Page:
Justin Norris | Staff Writer
Nam Y. Huh | Associated Press
Frequent flyers and Atlanta residents are disturbed and alarmed that a passenger was able to board a plane with an undetected firearm in their carry-on. The incident occurred Jan. 2 on international flight DL295 to Tokyo Narita International Airport. According to WRDW, the incident first became known when the passenger arrived in Tokyo and discovered the forgotten gun in carry-on luggage. The passenger then voluntarily notified Delta Air Lines, who subsequently alerted TSA.
TSA confirmed the security blunder, telling CBS News, “TSA has determined standard procedures were not followed and a passenger did in fact pass through a standard screening TSA checkpoint with a firearm at Hartsfield-Jackson Atlanta International Airport on January 2. TSA will hold those responsible appropriately accountable.”
TSA Administrator David Pekoske told CBS News that the agency is working to determine how the firearm went undetected through security.
“It happens because the technology doesn’t get everything all the time….either there’s a technology issue, there’s a procedural issue, or there’s a training issue,” Pekoske said. “I’m troubled by that, too. I think that everybody in TSA is troubled by it and mistakes happen…And I can’t give you an answer as to how often it happens. But when it does happen, we do everything we can to figure out why it happened.”
It is still unknown whether any action will be taken against the passenger.
TSA has stated the incident is unrelated to the government shutdown, which has been in effect since Dec. 22. TSA has reported that the same percent of workers who called in sick on the day of the incident, 5 percent, also called in sick Jan. 3.
However, many Americans have begun to speculate about TSA’s safety checks since the government shutdown began. Many worry the workers may not be taking enough care since they are working without pay. Among the skeptics, India Anderson, a senior journalism major from Atlanta, suggests this security breach would not have occurred if the government had not been shut down.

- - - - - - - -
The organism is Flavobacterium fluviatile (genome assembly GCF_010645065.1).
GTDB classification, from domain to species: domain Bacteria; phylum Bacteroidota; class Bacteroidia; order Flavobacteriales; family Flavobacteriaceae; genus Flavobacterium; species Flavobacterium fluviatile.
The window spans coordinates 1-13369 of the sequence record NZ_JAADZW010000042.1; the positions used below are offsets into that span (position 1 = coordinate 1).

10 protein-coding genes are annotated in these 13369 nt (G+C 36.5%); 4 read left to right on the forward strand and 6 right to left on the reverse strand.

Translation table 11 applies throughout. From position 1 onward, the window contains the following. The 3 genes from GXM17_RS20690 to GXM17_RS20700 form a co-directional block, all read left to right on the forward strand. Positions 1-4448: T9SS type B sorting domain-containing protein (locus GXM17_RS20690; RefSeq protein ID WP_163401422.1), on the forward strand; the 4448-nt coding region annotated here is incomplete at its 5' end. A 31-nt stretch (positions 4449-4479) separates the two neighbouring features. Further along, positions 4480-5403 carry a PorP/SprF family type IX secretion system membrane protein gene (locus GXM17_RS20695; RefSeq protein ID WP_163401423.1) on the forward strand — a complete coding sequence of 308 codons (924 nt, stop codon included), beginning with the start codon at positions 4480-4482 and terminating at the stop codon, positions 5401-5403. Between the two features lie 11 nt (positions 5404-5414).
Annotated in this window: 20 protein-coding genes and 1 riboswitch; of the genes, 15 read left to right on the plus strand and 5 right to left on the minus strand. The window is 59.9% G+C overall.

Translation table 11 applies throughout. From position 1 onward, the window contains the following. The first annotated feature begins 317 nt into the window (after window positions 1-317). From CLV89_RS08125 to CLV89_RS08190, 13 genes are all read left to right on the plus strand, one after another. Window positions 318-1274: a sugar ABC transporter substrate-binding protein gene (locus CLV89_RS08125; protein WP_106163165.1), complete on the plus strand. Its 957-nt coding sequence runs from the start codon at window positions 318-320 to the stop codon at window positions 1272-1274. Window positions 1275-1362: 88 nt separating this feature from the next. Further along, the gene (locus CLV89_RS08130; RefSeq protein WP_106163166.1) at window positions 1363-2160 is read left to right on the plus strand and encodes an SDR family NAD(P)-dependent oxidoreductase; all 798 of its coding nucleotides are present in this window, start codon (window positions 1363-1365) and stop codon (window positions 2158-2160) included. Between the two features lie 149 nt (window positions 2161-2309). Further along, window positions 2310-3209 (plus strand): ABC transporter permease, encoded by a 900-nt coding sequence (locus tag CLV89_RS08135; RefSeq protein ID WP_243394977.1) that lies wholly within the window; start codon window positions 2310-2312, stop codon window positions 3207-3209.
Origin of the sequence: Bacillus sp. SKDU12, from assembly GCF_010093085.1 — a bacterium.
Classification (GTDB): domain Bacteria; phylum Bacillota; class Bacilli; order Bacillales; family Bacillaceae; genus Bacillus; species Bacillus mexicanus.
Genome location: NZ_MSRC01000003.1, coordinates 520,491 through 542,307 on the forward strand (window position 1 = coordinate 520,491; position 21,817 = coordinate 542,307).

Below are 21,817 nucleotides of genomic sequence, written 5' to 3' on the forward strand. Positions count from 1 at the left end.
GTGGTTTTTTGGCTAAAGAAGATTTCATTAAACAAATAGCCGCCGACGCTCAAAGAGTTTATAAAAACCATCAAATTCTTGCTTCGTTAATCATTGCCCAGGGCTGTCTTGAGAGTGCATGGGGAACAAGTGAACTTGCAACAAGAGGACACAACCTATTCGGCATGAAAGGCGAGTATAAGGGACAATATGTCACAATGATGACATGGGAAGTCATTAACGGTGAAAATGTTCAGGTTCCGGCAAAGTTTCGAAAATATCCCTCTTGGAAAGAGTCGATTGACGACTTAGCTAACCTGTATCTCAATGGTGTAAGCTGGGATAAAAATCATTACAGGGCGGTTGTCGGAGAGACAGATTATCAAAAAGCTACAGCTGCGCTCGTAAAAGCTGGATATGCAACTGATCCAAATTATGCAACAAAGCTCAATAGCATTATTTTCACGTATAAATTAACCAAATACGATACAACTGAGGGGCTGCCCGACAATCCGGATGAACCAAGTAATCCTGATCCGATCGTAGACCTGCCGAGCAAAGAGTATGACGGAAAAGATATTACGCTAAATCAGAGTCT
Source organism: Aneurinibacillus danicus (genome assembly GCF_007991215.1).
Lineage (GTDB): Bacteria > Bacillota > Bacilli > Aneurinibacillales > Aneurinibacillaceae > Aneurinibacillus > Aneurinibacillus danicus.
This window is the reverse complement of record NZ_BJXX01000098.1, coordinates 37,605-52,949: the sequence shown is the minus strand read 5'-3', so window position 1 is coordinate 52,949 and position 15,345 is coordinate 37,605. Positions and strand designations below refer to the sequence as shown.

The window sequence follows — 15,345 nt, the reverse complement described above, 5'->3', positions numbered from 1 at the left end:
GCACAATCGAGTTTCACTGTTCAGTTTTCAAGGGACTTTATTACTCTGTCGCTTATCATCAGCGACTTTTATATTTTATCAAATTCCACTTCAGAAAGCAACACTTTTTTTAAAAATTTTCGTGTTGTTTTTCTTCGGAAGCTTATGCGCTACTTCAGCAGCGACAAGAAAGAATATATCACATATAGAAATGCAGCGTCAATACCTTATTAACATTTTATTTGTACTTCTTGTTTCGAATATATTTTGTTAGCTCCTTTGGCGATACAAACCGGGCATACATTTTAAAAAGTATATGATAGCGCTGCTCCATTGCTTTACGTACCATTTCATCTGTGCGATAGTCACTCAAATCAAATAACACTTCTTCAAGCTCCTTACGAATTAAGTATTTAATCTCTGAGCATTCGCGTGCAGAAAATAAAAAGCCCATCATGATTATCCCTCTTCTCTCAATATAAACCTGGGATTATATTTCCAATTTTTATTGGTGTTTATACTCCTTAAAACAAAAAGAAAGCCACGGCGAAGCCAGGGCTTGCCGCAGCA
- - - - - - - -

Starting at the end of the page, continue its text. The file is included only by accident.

“Even if TSA employees were still reporting to work, I believe they were not being as vigilant as they would have been if they were getting paid,” Anderson said. “To me, this incident reminds me of the story where TSA officials were playing explicit rap music at JFK airport in Washington, D.C. One cannot expect humans to be as attentive as they otherwise would be if they were receiving a paycheck, making any activity that relies on the federal government unsafe.”
These sentiments were echoed by Ron Sanders, a junior chemical engineering major who is also from Atlanta.
“When I found out about this happening, especially with it occurring in my hometown, I was shocked,” Sanders said. “As the world’s busiest airport, this situation had the chance to endanger many people. I believe this is a repercussion of the government shutdown. … I flew out of Hartsfield Jackson International Airport just a few days later, and it is worrisome to think that I could have been in the airport during a similar situation if the problem was not resolved.”
The scariest aspect of the situation is that the mistake would have gone unnoticed if the passenger did not notify Delta Air Lines about the error. TSA will have its hands full to ensure that an incident like this does not occur again, especially with worker shortages.